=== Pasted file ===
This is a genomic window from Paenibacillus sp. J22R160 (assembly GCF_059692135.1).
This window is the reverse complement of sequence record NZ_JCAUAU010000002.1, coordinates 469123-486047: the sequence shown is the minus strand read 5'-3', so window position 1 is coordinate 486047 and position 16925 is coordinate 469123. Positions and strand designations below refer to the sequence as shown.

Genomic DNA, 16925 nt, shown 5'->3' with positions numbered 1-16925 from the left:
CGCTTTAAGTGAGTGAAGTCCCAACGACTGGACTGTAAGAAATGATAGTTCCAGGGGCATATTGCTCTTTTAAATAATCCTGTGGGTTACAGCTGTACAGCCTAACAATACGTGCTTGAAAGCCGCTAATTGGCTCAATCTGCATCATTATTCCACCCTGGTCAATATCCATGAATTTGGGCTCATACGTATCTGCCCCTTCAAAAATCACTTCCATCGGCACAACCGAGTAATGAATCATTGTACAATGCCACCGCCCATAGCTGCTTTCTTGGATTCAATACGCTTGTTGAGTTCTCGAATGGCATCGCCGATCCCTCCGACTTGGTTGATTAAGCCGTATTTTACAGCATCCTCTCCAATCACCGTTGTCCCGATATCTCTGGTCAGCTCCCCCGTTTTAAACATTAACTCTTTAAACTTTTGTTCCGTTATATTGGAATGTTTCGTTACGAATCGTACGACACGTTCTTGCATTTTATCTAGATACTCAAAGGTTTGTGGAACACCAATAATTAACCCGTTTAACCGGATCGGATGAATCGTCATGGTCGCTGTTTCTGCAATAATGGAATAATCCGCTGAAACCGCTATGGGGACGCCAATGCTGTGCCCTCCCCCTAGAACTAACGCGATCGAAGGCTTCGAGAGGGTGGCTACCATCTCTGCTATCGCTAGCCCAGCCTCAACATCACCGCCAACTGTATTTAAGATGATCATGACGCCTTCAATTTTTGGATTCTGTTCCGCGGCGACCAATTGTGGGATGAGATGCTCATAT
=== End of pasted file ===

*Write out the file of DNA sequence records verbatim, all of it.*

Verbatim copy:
This is a genomic window from Paenibacillus sp. J22R160 (assembly GCF_059692135.1).
This window is the reverse complement of sequence record NZ_JCAUAU010000002.1, coordinates 469123-486047: the sequence shown is the minus strand read 5'-3', so window position 1 is coordinate 486047 and position 16925 is coordinate 469123. Positions and strand designations below refer to the sequence as shown.

Genomic DNA, 16925 nt, shown 5'->3' with positions numbered 1-16925 from the left:
CGCTTTAAGTGAGTGAAGTCCCAACGACTGGACTGTAAGAAATGATAGTTCCAGGGGCATATTGCTCTTTTAAATAATCCTGTGGGTTACAGCTGTACAGCCTAACAATACGTGCTTGAAAGCCGCTAATTGGCTCAATCTGCATCATTATTCCACCCTGGTCAATATCCATGAATTTGGGCTCATACGTATCTGCCCCTTCAAAAATCACTTCCATCGGCACAACCGAGTAATGAATCATTGTACAATGCCACCGCCCATAGCTGCTTTCTTGGATTCAATACGCTTGTTGAGTTCTCGAATGGCATCGCCGATCCCTCCGACTTGGTTGATTAAGCCGTATTTTACAGCATCCTCTCCAATCACCGTTGTCCCGATATCTCTGGTCAGCTCCCCCGTTTTAAACATTAACTCTTTAAACTTTTGTTCCGTTATATTGGAATGTTTCGTTACGAATCGTACGACACGTTCTTGCATTTTATCTAGATACTCAAAGGTTTGTGGAACACCAATAATTAACCCGTTTAACCGGATCGGATGAATCGTCATGGTCGCTGTTTCTGCAATAATGGAATAATCCGCTGAAACCGCTATGGGGACGCCAATGCTGTGCCCTCCCCCTAGAACTAACGCGATCGAAGGCTTCGAGAGGGTGGCTACCATCTCTGCTATCGCTAGCCCAGCCTCAACATCACCGCCAACTGTATTTAAGATGATCATGACGCCTTCAATTTTTGGATTCTGTTCCGCGGCGACCAATTGTGGGATGAGATGCTCATAT